edited 9th Sep '10 10:10:23 AM by Clarste
Use the APC as a shield with an engineer to back it up, and drive to the base where Dirk is. Have a Lancer run behind the enemy tank, and blow it up. Capture the base, have the engineer and the lancer run in, and have the APC, and at least one other soldier proceed to the next area to prevent Dirk from recapturing the camp and locking your soldiers out.
Don't try to kill Dirk. You're not supposed to.
Anyway, once again, take out the enemy tank in the area where your APC is. Then have a shocktrooper take out the V2 soldiers by head-shotting them from near melee range. You may need to have two to prevent them from dying. Make sure you take out the lancers as well, so you can move your APC away from the camp. Dirk will eventually switch over to that map (he can do so without having the base captured), and if your APC is still sitting there, you're probably done for.
After that, you're pretty much home free.
edited 9th Sep '10 10:31:50 AM by Miijhal
I'll be sure to try one of those things. (Or possibly both, depending on how the first attempt goes.) Thanks.
Eh, they're not contradictory. I just gave less detail. Personally I don't think it's worth it to run past Dirk when you can just go around him through the other area, but whatever works. When I did it he was never a threat at all.
That probably works too.
Unlocked the Edy Brigade using the US codes. They're up on Game FA Qs for those that are interested.
It also brought up something else that bugs me - all the female characters without exception wear dresses. I know it's based on a school uniform, whereas the girls in the first game that wore skirts were rare and also members of a less-regulated militia, it looks very strange to see characters from the first game wearing uniforms clearly designed for teenage girls.
Though this is funny as hell on Marina.
Not all the girls. Alexis wears the male uniform.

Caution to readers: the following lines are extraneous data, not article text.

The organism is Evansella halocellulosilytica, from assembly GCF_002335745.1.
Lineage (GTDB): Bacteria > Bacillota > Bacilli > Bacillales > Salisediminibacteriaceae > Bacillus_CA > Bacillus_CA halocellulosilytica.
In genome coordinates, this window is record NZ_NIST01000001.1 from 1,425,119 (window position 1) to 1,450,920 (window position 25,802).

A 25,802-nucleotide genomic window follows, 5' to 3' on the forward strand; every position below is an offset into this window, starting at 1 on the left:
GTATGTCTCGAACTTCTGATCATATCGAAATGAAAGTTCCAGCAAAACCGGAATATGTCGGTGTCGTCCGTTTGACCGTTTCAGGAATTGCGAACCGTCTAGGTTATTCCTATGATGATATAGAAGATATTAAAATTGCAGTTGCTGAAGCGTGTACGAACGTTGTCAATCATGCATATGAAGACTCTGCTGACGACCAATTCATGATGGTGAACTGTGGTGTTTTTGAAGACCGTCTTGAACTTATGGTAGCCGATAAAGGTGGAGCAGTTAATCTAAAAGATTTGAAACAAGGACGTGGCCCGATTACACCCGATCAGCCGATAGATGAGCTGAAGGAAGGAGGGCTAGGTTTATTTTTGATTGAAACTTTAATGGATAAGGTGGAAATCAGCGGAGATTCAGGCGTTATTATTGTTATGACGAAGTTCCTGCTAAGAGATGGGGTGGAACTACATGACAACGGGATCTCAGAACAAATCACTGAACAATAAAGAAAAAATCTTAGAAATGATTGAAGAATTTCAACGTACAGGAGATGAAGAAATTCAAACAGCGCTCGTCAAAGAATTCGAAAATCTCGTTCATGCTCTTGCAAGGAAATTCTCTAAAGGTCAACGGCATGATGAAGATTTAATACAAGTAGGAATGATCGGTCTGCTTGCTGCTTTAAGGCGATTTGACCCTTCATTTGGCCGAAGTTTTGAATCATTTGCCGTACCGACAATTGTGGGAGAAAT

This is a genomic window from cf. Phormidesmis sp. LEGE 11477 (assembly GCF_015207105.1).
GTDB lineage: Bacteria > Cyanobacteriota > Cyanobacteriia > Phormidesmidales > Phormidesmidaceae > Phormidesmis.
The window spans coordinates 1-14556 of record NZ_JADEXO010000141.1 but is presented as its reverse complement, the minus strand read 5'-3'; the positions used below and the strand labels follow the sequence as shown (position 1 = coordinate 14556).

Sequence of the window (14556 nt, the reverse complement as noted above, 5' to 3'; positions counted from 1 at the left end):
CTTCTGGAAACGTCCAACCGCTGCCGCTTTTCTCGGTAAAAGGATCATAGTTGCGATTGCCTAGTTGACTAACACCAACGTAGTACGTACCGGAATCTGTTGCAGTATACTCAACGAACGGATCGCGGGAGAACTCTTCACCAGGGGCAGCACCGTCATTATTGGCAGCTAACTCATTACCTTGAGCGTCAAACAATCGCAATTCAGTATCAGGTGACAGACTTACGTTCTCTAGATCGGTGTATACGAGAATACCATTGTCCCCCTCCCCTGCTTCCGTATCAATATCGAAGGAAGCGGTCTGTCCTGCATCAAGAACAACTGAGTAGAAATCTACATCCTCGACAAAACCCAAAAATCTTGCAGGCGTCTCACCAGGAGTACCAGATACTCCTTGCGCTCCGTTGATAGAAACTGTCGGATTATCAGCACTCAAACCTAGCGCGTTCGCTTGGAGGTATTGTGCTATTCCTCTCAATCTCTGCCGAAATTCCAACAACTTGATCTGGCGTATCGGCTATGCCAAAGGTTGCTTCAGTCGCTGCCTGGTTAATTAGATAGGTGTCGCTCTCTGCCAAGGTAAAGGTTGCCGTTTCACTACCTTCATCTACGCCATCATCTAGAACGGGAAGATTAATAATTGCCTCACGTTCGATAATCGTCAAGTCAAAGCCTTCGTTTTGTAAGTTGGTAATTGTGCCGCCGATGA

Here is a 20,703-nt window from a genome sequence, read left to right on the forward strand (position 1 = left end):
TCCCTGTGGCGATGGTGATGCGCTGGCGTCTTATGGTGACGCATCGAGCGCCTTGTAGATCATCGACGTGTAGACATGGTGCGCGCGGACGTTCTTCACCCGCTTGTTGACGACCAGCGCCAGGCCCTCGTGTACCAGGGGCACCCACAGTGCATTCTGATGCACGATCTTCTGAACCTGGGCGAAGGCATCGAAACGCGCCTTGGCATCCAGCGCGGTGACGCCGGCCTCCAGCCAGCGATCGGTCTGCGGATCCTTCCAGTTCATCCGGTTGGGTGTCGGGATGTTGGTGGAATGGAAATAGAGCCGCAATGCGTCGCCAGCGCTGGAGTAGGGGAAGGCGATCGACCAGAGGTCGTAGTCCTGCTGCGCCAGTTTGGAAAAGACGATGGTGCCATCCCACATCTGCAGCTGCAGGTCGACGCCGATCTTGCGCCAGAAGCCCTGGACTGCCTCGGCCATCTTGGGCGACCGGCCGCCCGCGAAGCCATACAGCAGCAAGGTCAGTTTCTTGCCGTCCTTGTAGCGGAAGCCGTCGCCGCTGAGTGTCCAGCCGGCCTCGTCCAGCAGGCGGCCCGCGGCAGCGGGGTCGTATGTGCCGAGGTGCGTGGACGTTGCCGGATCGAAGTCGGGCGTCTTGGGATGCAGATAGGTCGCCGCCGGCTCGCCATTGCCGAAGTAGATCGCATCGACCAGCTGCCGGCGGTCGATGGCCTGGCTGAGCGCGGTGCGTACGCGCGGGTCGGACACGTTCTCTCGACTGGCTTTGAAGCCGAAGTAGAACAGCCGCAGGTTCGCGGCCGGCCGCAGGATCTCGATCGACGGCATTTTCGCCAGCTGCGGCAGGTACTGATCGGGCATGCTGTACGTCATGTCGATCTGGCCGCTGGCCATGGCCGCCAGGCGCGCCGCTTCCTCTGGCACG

I did find it somewhat odd that they got rid of the pants though. Before it was only Rosie and maybe a few others, and it was plausible that they modified it on their own.
Um, wow, Baldren was a real pushover. I killed him in three turns. And one of those turns, I didn't attack him at all.
Edit: Is it just me, or are all the newer recruits completely off their ro- YOU READY TO ROCK?!
edited 9th Sep '10 9:49:41 PM by Miijhal
The only other I can remember is Jane "You think bullets will stop me?" Turner. Probably because she's so memorable in general.
I actually just had a scene with the drill instructor that revealed what happened to Baby Jane.
I LOL'd. At least this game is pretty good at making references to the last one.
No dice. Even without the supply vehicle, and even using the APC as cover, the V2s still tore apart my infantry in the area with the player's main base with interception fire, and Dirk stood on the point that connects that area with the APC's starting position and kept taking it back every turn.
edited 10th Sep '10 1:00:51 AM by SuperDimensionman
He does that. If you go the route I did, you need to have someone recapture it every turn. You're going to want to have everyone off the first map with at least the APC and one soldier on the final map by the end of the first turn. You might be able to take two turns, but beyond that, you're pretty much screwed.
The good news is, things get much easier after you finish that level. Dirk's a pain in the ass, but Baldren can be taken out by having a utility APC equipped with a flamethrower+gatling turret and setting him on fire for one and a quarter turns, with very little risk.
edited 10th Sep '10 1:12:17 AM by Miijhal